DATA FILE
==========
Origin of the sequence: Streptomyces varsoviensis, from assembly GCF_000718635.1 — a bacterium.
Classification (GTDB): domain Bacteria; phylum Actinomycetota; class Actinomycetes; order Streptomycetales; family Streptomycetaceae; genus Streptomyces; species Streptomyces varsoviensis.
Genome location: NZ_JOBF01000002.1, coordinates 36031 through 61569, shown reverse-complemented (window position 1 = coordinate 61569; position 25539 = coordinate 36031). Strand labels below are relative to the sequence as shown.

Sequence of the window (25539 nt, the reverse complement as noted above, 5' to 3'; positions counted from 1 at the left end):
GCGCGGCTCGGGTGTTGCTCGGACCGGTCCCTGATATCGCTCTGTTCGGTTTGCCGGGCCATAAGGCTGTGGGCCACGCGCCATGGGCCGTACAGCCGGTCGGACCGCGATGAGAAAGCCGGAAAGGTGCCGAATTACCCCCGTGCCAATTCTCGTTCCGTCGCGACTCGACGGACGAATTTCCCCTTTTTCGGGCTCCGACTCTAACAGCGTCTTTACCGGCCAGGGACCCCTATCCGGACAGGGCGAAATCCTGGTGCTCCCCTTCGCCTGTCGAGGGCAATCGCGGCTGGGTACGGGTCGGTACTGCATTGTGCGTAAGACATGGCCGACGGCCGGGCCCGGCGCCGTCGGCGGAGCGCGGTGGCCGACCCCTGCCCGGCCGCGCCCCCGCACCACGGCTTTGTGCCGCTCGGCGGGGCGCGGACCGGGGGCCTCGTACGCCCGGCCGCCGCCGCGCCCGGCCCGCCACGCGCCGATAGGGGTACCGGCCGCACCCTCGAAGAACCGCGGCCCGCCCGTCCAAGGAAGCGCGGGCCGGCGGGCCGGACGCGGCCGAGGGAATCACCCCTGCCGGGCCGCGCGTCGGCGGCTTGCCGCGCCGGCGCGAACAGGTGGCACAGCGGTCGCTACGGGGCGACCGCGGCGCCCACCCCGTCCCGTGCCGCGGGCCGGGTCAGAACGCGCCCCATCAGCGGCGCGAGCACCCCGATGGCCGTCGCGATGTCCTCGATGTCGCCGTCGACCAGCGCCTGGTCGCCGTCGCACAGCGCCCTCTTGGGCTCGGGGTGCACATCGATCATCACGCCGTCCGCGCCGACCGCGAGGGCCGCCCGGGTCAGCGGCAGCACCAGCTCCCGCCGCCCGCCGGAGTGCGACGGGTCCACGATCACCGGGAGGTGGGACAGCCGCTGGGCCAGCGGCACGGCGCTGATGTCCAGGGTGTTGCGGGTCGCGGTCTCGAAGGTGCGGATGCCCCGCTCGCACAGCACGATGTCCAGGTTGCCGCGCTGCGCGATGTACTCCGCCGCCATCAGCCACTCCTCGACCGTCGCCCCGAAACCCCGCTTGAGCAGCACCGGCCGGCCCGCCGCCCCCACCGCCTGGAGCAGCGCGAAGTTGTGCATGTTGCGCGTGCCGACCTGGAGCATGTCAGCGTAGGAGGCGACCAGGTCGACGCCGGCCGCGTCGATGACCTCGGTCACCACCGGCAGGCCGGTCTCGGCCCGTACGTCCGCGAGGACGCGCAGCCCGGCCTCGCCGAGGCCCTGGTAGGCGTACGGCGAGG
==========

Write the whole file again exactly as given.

Origin of the sequence: Streptomyces varsoviensis, from assembly GCF_000718635.1 — a bacterium.
Classification (GTDB): domain Bacteria; phylum Actinomycetota; class Actinomycetes; order Streptomycetales; family Streptomycetaceae; genus Streptomyces; species Streptomyces varsoviensis.
Genome location: NZ_JOBF01000002.1, coordinates 36031 through 61569, shown reverse-complemented (window position 1 = coordinate 61569; position 25539 = coordinate 36031). Strand labels below are relative to the sequence as shown.

Sequence of the window (25539 nt, the reverse complement as noted above, 5' to 3'; positions counted from 1 at the left end):
GCGCGGCTCGGGTGTTGCTCGGACCGGTCCCTGATATCGCTCTGTTCGGTTTGCCGGGCCATAAGGCTGTGGGCCACGCGCCATGGGCCGTACAGCCGGTCGGACCGCGATGAGAAAGCCGGAAAGGTGCCGAATTACCCCCGTGCCAATTCTCGTTCCGTCGCGACTCGACGGACGAATTTCCCCTTTTTCGGGCTCCGACTCTAACAGCGTCTTTACCGGCCAGGGACCCCTATCCGGACAGGGCGAAATCCTGGTGCTCCCCTTCGCCTGTCGAGGGCAATCGCGGCTGGGTACGGGTCGGTACTGCATTGTGCGTAAGACATGGCCGACGGCCGGGCCCGGCGCCGTCGGCGGAGCGCGGTGGCCGACCCCTGCCCGGCCGCGCCCCCGCACCACGGCTTTGTGCCGCTCGGCGGGGCGCGGACCGGGGGCCTCGTACGCCCGGCCGCCGCCGCGCCCGGCCCGCCACGCGCCGATAGGGGTACCGGCCGCACCCTCGAAGAACCGCGGCCCGCCCGTCCAAGGAAGCGCGGGCCGGCGGGCCGGACGCGGCCGAGGGAATCACCCCTGCCGGGCCGCGCGTCGGCGGCTTGCCGCGCCGGCGCGAACAGGTGGCACAGCGGTCGCTACGGGGCGACCGCGGCGCCCACCCCGTCCCGTGCCGCGGGCCGGGTCAGAACGCGCCCCATCAGCGGCGCGAGCACCCCGATGGCCGTCGCGATGTCCTCGATGTCGCCGTCGACCAGCGCCTGGTCGCCGTCGCACAGCGCCCTCTTGGGCTCGGGGTGCACATCGATCATCACGCCGTCCGCGCCGACCGCGAGGGCCGCCCGGGTCAGCGGCAGCACCAGCTCCCGCCGCCCGCCGGAGTGCGACGGGTCCACGATCACCGGGAGGTGGGACAGCCGCTGGGCCAGCGGCACGGCGCTGATGTCCAGGGTGTTGCGGGTCGCGGTCTCGAAGGTGCGGATGCCCCGCTCGCACAGCACGATGTCCAGGTTGCCGCGCTGCGCGATGTACTCCGCCGCCATCAGCCACTCCTCGACCGTCGCCCCGAAACCCCGCTTGAGCAGCACCGGCCGGCCCGCCGCCCCCACCGCCTGGAGCAGCGCGAAGTTGTGCATGTTGCGCGTGCCGACCTGGAGCATGTCAGCGTAGGAGGCGACCAGGTCGACGCCGGCCGCGTCGATGACCTCGGTCACCACCGGCAGGCCGGTCTCGGCCCGTACGTCCGCGAGGACGCGCAGCCCGGCCTCGCCGAGGCCCTGGTAGGCGTACGGCGAGG